Tag Archive | close-up

A wider view of Ammophila


A “normal” focal length of 27 mm (about equivalent to 43 mm on full frame, so a tiny bit on the wide side).


A focal length of 39 mm (about equivalent to 62.4 mm on full frame, so still actually a telephoto shot). Much wider than the 100 mm lens though!

One of the tasks I have set for myself this season is to start experimenting with wider closeups, a style best demonstrated by great photographers such as Piotr Naskrecki, Clay Bolt and Paul Harcourt. Shooting close and wide has the advantage of showing the subject in the context of its surroundings, and can be surprisingly effective. In fact, a vast proportion of wildlife photography contest winners are shot on wide lenses, as seeing animals in these perspectives can really make for some stunning compositions.

I have been in my 100 mm comfort zone for too long, and I feel the need to get a bit more creative with my composition. In addition, I feel like the context is missing from many of my macro shots, and going wide will help me to centre my subjects in their habitat.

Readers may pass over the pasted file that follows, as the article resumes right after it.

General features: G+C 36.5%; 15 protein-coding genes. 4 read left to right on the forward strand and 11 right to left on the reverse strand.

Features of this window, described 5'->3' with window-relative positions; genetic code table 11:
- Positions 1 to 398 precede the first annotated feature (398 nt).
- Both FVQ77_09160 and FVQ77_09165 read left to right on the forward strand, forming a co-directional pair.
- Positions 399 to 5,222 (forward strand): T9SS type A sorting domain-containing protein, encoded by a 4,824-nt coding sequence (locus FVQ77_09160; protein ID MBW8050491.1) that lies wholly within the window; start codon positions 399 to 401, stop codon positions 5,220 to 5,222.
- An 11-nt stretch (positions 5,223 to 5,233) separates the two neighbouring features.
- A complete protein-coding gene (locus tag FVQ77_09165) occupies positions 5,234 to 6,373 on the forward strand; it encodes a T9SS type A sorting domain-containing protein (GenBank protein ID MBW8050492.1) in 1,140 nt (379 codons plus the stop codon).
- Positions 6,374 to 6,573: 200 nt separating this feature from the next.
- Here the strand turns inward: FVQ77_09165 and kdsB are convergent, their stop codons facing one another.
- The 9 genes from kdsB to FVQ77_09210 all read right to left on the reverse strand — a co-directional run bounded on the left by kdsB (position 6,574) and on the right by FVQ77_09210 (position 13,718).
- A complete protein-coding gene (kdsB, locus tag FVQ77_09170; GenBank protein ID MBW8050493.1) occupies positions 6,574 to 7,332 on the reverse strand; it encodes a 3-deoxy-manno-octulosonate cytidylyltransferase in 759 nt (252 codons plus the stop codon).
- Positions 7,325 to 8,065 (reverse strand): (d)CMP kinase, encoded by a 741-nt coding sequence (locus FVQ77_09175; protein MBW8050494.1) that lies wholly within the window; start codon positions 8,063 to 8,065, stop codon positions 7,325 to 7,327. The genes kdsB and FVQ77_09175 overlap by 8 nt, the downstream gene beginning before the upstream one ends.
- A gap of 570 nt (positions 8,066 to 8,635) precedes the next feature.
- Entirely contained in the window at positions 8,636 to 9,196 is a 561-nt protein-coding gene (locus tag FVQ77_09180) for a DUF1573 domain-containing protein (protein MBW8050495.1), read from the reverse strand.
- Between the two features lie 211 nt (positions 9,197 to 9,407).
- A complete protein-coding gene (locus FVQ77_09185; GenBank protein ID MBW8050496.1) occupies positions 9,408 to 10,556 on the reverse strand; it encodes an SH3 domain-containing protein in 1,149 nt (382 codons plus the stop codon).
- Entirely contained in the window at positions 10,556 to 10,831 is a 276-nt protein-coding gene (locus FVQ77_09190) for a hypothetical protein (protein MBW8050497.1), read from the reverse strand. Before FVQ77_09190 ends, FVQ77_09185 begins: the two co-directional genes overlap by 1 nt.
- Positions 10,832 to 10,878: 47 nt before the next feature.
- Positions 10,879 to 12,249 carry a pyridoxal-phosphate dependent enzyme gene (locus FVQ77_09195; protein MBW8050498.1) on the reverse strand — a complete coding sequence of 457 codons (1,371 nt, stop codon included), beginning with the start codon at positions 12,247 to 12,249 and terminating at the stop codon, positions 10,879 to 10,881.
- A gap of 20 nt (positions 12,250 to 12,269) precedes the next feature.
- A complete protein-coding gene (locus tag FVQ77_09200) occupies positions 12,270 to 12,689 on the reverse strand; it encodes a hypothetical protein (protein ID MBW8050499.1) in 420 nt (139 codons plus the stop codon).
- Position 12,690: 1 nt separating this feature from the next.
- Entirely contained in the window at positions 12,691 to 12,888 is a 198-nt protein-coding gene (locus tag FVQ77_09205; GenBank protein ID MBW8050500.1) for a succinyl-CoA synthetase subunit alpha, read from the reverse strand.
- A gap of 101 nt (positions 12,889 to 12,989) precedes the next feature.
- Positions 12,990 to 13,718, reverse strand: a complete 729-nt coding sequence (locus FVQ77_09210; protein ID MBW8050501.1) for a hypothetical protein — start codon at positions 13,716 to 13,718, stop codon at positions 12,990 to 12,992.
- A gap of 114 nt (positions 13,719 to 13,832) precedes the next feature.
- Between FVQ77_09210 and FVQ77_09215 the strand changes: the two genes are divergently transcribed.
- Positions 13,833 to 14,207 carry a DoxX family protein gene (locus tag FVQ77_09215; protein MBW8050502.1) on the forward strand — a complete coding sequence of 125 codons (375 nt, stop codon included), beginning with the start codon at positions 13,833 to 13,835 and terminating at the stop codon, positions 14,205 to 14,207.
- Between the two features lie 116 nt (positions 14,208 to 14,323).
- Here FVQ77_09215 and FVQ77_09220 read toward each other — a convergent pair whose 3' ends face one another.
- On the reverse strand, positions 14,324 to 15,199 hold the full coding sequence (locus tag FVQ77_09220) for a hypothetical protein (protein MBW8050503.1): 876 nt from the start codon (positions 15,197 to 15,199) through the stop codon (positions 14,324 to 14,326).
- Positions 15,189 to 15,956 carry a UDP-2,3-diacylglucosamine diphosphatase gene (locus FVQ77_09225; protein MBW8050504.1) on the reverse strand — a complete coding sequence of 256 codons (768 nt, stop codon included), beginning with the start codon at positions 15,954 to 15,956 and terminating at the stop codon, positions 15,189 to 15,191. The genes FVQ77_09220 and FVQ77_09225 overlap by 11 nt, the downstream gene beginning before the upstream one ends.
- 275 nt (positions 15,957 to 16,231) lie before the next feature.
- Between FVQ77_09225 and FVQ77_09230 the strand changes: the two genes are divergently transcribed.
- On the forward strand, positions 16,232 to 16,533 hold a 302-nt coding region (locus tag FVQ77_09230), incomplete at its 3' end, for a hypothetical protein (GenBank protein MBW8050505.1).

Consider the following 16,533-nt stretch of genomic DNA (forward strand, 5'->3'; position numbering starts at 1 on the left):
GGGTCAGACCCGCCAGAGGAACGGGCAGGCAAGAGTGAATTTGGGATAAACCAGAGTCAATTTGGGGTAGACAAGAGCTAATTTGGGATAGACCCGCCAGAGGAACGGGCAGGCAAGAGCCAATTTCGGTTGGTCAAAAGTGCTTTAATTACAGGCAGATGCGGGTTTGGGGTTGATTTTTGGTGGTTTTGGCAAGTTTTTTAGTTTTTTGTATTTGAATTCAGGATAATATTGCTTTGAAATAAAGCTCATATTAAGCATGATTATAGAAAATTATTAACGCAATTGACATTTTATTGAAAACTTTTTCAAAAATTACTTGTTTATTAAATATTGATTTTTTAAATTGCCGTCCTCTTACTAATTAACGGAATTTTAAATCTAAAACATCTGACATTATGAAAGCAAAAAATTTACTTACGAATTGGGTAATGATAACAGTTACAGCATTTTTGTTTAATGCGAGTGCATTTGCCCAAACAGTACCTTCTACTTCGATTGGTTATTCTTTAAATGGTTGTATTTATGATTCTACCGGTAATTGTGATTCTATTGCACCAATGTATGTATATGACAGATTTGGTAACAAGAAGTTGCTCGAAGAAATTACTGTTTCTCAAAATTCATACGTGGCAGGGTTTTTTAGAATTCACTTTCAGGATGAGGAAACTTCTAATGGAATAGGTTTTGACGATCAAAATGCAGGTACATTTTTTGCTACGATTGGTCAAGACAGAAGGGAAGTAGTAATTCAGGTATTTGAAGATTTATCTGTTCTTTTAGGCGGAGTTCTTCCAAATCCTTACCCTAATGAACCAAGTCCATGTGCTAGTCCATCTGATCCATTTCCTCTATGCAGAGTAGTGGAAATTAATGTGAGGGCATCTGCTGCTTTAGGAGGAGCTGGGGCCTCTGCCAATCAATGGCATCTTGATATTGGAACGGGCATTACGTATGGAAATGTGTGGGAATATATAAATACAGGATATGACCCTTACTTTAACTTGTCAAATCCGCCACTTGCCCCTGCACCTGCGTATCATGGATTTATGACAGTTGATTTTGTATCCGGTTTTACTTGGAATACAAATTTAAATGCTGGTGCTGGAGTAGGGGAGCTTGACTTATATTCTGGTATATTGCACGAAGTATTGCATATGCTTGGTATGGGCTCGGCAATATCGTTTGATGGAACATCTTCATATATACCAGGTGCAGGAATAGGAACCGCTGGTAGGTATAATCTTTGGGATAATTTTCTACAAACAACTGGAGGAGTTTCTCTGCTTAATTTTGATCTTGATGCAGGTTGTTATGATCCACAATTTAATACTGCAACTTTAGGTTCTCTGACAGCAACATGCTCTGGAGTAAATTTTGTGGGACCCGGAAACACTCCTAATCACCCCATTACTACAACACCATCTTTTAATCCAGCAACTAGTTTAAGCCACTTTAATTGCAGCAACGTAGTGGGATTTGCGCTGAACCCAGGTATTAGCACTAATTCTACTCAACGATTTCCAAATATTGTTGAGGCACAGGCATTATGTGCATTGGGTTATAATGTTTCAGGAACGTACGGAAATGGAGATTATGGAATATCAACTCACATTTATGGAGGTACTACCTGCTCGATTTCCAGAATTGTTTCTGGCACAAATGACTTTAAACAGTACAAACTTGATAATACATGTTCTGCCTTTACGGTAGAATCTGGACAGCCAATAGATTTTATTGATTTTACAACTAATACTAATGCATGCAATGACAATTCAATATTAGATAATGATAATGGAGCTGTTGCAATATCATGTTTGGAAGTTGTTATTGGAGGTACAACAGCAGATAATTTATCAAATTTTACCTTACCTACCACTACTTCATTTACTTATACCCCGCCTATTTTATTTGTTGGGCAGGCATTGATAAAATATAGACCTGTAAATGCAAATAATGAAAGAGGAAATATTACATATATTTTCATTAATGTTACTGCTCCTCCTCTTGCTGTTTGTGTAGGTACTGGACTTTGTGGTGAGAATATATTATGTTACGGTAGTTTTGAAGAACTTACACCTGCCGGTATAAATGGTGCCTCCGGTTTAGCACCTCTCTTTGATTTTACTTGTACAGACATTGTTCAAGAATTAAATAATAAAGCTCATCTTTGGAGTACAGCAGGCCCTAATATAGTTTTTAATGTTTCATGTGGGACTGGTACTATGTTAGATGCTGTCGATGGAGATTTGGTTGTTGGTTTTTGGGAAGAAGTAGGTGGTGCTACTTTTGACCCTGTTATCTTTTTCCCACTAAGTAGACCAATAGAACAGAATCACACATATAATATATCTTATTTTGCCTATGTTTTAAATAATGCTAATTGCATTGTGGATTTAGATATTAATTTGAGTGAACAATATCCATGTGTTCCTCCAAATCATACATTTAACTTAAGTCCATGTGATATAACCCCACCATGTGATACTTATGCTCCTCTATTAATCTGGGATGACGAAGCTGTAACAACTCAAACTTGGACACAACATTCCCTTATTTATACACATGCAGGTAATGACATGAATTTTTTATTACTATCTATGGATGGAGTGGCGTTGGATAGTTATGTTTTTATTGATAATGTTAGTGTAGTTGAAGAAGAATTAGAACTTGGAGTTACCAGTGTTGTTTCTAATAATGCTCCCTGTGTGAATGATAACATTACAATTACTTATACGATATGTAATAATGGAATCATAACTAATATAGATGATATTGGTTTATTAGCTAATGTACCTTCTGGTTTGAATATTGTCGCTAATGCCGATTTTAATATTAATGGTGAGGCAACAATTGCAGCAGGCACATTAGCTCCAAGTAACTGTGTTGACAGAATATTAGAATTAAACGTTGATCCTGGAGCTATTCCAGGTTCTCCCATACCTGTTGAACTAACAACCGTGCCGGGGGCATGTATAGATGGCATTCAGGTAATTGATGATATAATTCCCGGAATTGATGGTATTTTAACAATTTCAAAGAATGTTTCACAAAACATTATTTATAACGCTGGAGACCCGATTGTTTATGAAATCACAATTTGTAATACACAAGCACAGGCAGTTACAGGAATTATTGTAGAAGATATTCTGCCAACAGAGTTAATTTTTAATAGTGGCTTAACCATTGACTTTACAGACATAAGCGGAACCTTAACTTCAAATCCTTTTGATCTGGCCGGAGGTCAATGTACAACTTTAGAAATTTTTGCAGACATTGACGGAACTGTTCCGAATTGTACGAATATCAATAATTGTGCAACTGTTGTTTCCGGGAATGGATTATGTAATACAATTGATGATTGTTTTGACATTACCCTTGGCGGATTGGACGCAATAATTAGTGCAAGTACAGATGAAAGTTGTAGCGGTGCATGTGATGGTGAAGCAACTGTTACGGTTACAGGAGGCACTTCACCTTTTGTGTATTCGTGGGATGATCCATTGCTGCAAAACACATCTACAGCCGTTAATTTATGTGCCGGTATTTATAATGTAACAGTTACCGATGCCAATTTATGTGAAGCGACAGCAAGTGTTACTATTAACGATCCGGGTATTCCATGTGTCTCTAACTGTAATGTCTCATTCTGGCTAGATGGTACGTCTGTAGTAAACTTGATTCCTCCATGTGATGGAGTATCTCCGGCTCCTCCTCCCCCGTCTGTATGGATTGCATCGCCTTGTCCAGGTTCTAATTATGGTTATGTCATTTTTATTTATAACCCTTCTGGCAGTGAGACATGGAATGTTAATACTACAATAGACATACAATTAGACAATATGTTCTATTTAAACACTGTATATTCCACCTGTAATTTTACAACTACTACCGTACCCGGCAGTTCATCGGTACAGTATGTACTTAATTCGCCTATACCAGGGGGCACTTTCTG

While I can get wide and close with a couple compacts I have, the only SLR lens my kit capable of wide shots is the EFS 18-55 “kit lens”. It is not a bad lens at all, stabilized and light, it is easy to pack around. Last night I made good on my resolution and tried it out on some sleeping Ammophila at McDonald Beach in Richmond.


Here is the same Ammophila cluster at 18 mm, bringing in yet more of the surroundings.


Again at 18 mm, stepping back about 3 cm further from the subject. Small differences in subject distance make a dramatic effect on the picture. Also, here you can see another Ammophila cluster down below and to the right! One of the disadvantages to working with a kit lens is the hexagonal highlights in the out-of focus areas of the background. Pricier zooms have rounded aperture blades that yield a more pleasing “bokeh“.


For all of these shots, I shot handheld in aperture priority, with the subject lit with a diffused manual flash held just overhead. Mostly I dropped the exposure compensation down 2/3-1 stop to emphasize the darkening evening. This shot is at 21 mm.



And here is one shot back in my comfort zone with the 100 mm and the flash held using the Monster Macro Rig at full extension of the rail and friction arm. Be sure to check out the larger versions of all this in this flickr set.